Arts and Crafts Design

I consider William H. Varnum’s Arts & Crafts Design one of the seminal (and I don’t use that stuffy academic word lightly) books that every Arts and Crafts furnituremakers should have in their library. My copy is well highlighted and redlined, and I refer to it as often as I visit Bruce Hoadley’s Understanding Wood. 

When originally published in 1916, it was titled “Industrial Arts Design A Textbook of Practical Methods for Students, Teachers, and Craftsman.” In his original preface Varnum wrote [Industrial Arts Design] “is intended for individual student use in the High Schools, Normal Schools, and Colleges and as a reference book for elementary school teachers.” Varnum lays out  a simple step-by-step design process that is easily applied to all decorative arts objects and thus lends itself nicely to designing furniture. He sees the design process divided into three divisions, or phases, which he labels Structural Design, Coutour Enrichment, and Surface Enrichment. Varnum presents a series of “rules” through each phase, that if followed, will ensure good design.

The first five chapters are focused on Structural Design—establishing pleasing lines and proportions through the defining of masses and their subsequent division. I apply these philosophies to every piece I design. If you’re inspired by Greene & Greene cloud lifts, you’ll want to review Varnum’s thoughts on contour enrichment, because they are classical examples of it. Equally applicable, If you’re inspired by the inlays of Harvey Ellis, and want to include inlays in your furniture, you’ll want to read what Varnum’s says about surface enrichment. Finally, as mindful furniture designers we understand that a piece of furniture must be designed for the room, or environment it occupies. Ever wonder about the relationship between the color of your furniture, and its environment? Varnum discusses,and has rules for that too.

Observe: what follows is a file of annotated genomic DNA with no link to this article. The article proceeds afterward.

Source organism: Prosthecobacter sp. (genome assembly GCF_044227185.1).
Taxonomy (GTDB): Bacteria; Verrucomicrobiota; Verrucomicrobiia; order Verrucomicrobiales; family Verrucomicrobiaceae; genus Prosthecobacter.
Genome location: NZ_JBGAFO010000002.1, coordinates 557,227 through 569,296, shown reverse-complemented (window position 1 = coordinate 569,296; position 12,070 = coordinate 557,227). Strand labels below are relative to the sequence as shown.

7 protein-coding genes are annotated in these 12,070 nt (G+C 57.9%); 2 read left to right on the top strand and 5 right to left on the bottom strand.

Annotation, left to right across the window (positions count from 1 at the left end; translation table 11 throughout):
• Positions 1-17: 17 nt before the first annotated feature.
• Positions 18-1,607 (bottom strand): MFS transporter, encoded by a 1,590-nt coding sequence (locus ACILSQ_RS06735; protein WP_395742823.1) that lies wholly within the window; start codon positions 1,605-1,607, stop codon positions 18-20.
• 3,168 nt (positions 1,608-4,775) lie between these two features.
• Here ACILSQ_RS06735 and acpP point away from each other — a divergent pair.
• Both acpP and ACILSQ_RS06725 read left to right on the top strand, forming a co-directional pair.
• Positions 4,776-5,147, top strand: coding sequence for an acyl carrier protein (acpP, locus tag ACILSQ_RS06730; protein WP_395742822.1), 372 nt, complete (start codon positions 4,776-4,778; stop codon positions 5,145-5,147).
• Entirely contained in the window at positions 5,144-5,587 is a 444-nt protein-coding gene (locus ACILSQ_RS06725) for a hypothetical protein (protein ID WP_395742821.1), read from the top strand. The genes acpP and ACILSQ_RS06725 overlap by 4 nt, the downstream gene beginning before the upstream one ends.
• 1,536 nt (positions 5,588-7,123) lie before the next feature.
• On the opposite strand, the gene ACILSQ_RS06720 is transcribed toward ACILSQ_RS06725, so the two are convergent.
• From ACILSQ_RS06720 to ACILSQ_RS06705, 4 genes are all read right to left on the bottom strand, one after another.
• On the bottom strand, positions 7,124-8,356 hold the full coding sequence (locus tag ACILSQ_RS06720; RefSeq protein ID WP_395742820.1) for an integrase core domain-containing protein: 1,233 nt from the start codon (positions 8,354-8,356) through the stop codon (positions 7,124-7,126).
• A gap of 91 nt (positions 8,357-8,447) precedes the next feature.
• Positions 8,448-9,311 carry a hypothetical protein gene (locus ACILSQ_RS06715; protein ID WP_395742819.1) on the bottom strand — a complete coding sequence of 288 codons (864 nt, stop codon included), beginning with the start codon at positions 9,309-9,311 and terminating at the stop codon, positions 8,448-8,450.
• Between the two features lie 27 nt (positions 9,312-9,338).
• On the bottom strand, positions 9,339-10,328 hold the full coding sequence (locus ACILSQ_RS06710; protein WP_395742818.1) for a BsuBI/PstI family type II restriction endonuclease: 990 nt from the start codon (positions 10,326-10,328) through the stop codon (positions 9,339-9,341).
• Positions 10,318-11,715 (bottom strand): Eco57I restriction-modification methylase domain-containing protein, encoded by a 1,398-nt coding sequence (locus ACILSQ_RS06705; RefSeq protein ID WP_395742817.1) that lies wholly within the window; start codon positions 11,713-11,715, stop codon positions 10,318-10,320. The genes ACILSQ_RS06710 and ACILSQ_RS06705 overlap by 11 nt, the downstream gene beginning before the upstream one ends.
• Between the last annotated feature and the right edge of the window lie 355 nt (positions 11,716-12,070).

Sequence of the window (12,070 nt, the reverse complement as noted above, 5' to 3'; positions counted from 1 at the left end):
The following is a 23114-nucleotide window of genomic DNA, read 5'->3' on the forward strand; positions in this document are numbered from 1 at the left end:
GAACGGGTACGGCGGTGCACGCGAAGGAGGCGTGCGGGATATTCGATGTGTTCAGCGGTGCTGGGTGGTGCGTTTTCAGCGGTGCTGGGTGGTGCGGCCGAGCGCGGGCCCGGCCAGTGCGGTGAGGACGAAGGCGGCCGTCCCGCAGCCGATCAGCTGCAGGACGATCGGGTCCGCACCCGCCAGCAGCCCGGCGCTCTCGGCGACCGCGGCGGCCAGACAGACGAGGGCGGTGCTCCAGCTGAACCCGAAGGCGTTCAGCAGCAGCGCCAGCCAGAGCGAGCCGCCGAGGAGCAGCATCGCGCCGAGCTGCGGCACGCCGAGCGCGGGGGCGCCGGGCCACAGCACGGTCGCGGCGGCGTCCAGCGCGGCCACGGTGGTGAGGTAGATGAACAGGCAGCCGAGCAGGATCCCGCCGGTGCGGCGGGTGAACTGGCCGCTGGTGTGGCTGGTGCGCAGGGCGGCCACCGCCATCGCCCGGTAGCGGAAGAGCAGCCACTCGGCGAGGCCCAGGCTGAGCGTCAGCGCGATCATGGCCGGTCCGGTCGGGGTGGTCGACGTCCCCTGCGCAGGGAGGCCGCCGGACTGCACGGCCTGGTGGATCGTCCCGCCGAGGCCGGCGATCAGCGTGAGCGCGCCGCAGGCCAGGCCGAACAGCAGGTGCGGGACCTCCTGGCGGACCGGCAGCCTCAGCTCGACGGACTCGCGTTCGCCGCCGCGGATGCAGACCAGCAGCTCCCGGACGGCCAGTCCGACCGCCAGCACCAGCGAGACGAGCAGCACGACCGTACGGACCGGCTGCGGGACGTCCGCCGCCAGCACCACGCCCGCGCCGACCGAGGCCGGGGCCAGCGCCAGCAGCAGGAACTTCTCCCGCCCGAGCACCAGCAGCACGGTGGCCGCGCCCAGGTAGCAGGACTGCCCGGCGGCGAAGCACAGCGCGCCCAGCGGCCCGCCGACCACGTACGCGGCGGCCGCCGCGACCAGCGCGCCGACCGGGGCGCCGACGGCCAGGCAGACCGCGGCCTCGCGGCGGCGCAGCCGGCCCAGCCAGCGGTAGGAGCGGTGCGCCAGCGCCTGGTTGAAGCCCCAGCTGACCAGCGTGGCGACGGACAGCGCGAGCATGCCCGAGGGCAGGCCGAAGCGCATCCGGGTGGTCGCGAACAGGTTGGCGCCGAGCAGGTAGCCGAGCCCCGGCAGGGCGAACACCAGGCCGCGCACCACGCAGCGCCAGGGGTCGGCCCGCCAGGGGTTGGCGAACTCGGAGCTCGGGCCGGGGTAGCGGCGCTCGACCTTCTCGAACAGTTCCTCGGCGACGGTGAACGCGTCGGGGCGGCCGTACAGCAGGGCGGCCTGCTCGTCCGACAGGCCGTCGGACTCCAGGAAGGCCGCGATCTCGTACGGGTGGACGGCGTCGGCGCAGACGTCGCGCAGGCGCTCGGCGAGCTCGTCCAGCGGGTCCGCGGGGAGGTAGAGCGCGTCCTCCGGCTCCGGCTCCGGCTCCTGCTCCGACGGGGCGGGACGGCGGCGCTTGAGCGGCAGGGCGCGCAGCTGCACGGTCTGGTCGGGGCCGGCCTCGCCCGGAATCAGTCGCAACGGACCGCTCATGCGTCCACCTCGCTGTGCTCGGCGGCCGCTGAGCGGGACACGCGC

You can argue it’s out-dated, verbose, and written in grammar and vocabulary from an earlier century that’s difficult to read. However, if you look at what Varnum is saying, and compare it to almost any piece of arts & crafts furniture, you’ll see that what he believed should be taught, was insync with what was being practiced.

Here are some of my favorite quotes from this book:

“The principles herein advocated are directly related to architectural design which is to be regarded as the standard authority for the industrial arts designer.”

 “…qualities a good industrial article should posses…1) It must be of service to the community or to the individual; 2) It must be made of some durable material; 3) It must posses beauty of proportion, outline, and color.”

  • Title: Arts & Crafts Design
  • Author: William H. Varnum
  • First copyright date: See below
  • Second copyright date (if applicable): 1995 by Gibbs Smith; Layton, UT
  • ISBN: 0-87905-699-1 (for modern reprint)